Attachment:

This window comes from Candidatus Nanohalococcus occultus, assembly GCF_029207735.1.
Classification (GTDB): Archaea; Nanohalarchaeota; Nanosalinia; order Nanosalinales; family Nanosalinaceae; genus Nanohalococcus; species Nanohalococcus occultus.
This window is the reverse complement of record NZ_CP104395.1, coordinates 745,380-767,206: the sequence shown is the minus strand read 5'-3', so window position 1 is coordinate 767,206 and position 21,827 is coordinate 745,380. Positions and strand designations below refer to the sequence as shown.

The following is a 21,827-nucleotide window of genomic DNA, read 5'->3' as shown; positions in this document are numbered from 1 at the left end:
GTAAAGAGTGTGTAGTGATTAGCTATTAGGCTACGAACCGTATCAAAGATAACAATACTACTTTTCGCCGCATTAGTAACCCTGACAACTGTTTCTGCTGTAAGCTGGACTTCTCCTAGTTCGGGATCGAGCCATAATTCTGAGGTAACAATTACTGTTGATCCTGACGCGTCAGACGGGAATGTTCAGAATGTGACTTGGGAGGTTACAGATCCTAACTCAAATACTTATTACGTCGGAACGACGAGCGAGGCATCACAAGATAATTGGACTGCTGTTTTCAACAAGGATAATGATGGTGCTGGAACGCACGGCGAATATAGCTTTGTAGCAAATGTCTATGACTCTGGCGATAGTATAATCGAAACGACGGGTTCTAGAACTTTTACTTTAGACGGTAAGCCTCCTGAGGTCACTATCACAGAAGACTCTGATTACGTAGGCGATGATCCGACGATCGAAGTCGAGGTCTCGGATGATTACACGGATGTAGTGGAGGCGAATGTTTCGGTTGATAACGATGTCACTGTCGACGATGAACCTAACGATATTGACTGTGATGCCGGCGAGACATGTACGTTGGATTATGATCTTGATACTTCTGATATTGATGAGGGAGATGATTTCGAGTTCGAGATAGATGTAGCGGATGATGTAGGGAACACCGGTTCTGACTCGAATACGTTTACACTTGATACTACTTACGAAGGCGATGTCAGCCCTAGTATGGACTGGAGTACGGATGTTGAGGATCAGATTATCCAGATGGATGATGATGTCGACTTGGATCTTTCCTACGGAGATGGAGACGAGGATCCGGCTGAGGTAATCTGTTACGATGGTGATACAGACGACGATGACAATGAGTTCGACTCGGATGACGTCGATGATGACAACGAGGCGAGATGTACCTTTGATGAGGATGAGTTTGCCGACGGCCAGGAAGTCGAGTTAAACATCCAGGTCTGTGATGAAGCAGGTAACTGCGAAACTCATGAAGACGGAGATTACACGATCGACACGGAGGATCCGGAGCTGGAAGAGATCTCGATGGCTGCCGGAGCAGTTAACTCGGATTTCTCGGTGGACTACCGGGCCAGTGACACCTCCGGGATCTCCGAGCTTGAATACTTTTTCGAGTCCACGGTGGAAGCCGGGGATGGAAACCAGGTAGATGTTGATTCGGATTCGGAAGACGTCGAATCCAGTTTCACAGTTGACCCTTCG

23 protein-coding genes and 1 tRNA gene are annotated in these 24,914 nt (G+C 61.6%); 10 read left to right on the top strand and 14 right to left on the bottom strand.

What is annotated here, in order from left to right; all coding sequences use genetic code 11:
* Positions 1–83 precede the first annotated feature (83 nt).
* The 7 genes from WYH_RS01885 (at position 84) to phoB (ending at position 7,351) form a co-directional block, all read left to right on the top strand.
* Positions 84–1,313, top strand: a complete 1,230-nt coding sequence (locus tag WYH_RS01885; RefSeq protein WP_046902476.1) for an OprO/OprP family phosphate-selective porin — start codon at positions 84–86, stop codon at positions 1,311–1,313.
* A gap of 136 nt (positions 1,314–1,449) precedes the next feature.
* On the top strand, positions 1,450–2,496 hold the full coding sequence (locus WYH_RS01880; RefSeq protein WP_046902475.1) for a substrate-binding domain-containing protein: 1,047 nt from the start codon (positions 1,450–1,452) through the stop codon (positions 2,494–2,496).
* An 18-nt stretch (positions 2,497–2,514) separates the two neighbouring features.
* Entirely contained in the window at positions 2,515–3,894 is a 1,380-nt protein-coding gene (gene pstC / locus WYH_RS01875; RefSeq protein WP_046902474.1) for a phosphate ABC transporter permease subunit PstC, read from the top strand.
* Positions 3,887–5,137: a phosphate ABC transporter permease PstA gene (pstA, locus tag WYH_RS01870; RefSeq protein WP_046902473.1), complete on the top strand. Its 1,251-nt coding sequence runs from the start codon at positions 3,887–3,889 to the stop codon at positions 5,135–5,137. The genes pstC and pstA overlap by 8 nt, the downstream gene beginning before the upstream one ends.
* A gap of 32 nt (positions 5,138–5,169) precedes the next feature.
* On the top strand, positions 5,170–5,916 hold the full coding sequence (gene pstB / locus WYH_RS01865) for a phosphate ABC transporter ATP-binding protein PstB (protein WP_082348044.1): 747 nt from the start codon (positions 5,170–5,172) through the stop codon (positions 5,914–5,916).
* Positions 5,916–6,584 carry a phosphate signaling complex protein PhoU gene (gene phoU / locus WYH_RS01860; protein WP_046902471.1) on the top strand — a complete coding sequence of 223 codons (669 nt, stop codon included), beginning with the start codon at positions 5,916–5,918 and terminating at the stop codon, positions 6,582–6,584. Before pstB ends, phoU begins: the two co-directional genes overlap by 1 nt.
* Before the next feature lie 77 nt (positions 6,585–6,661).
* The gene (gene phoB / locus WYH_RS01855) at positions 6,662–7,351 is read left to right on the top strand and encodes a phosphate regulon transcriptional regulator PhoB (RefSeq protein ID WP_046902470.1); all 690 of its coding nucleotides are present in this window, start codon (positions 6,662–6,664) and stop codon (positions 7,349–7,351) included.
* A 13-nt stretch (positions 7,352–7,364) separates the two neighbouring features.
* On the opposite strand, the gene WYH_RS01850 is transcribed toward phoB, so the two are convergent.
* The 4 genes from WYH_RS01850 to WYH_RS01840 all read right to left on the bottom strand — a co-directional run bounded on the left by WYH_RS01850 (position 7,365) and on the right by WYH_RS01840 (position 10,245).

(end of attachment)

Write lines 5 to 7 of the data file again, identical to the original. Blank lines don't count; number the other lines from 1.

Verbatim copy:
GTAAAGAGTGTGTAGTGATTAGCTATTAGGCTACGAACCGTATCAAAGATAACAATACTACTTTTCGCCGCATTAGTAACCCTGACAACTGTTTCTGCTGTAAGCTGGACTTCTCCTAGTTCGGGATCGAGCCATAATTCTGAGGTAACAATTACTGTTGATCCTGACGCGTCAGACGGGAATGTTCAGAATGTGACTTGGGAGGTTACAGATCCTAACTCAAATACTTATTACGTCGGAACGACGAGCGAGGCATCACAAGATAATTGGACTGCTGTTTTCAACAAGGATAATGATGGTGCTGGAACGCACGGCGAATATAGCTTTGTAGCAAATGTCTATGACTCTGGCGATAGTATAATCGAAACGACGGGTTCTAGAACTTTTACTTTAGACGGTAAGCCTCCTGAGGTCACTATCACAGAAGACTCTGATTACGTAGGCGATGATCCGACGATCGAAGTCGAGGTCTCGGATGATTACACGGATGTAGTGGAGGCGAATGTTTCGGTTGATAACGATGTCACTGTCGACGATGAACCTAACGATATTGACTGTGATGCCGGCGAGACATGTACGTTGGATTATGATCTTGATACTTCTGATATTGATGAGGGAGATGATTTCGAGTTCGAGATAGATGTAGCGGATGATGTAGGGAACACCGGTTCTGACTCGAATACGTTTACACTTGATACTACTTACGAAGGCGATGTCAGCCCTAGTATGGACTGGAGTACGGATGTTGAGGATCAGATTATCCAGATGGATGATGATGTCGACTTGGATCTTTCCTACGGAGATGGAGACGAGGATCCGGCTGAGGTAATCTGTTACGATGGTGATACAGACGACGATGACAATGAGTTCGACTCGGATGACGTCGATGATGACAACGAGGCGAGATGTACCTTTGATGAGGATGAGTTTGCCGACGGCCAGGAAGTCGAGTTAAACATCCAGGTCTGTGATGAAGCAGGTAACTGCGAAACTCATGAAGACGGAGATTACACGATCGACACGGAGGATCCGGAGCTGGAAGAGATCTCGATGGCTGCCGGAGCAGTTAACTCGGATTTCTCGGTGGACTACCGGGCCAGTGACACCTCCGGGATCTCCGAGCTTGAATACTTTTTCGAGTCCACGGTGGAAGCCGGGGATGGAAACCAGGTAGATGTTGATTCGGATTCGGAAGACGTCGAATCCAGTTTCACAGTTGACCCTTCG

23 protein-coding genes and 1 tRNA gene are annotated in these 24,914 nt (G+C 61.6%); 10 read left to right on the top strand and 14 right to left on the bottom strand.

What is annotated here, in order from left to right; all coding sequences use genetic code 11: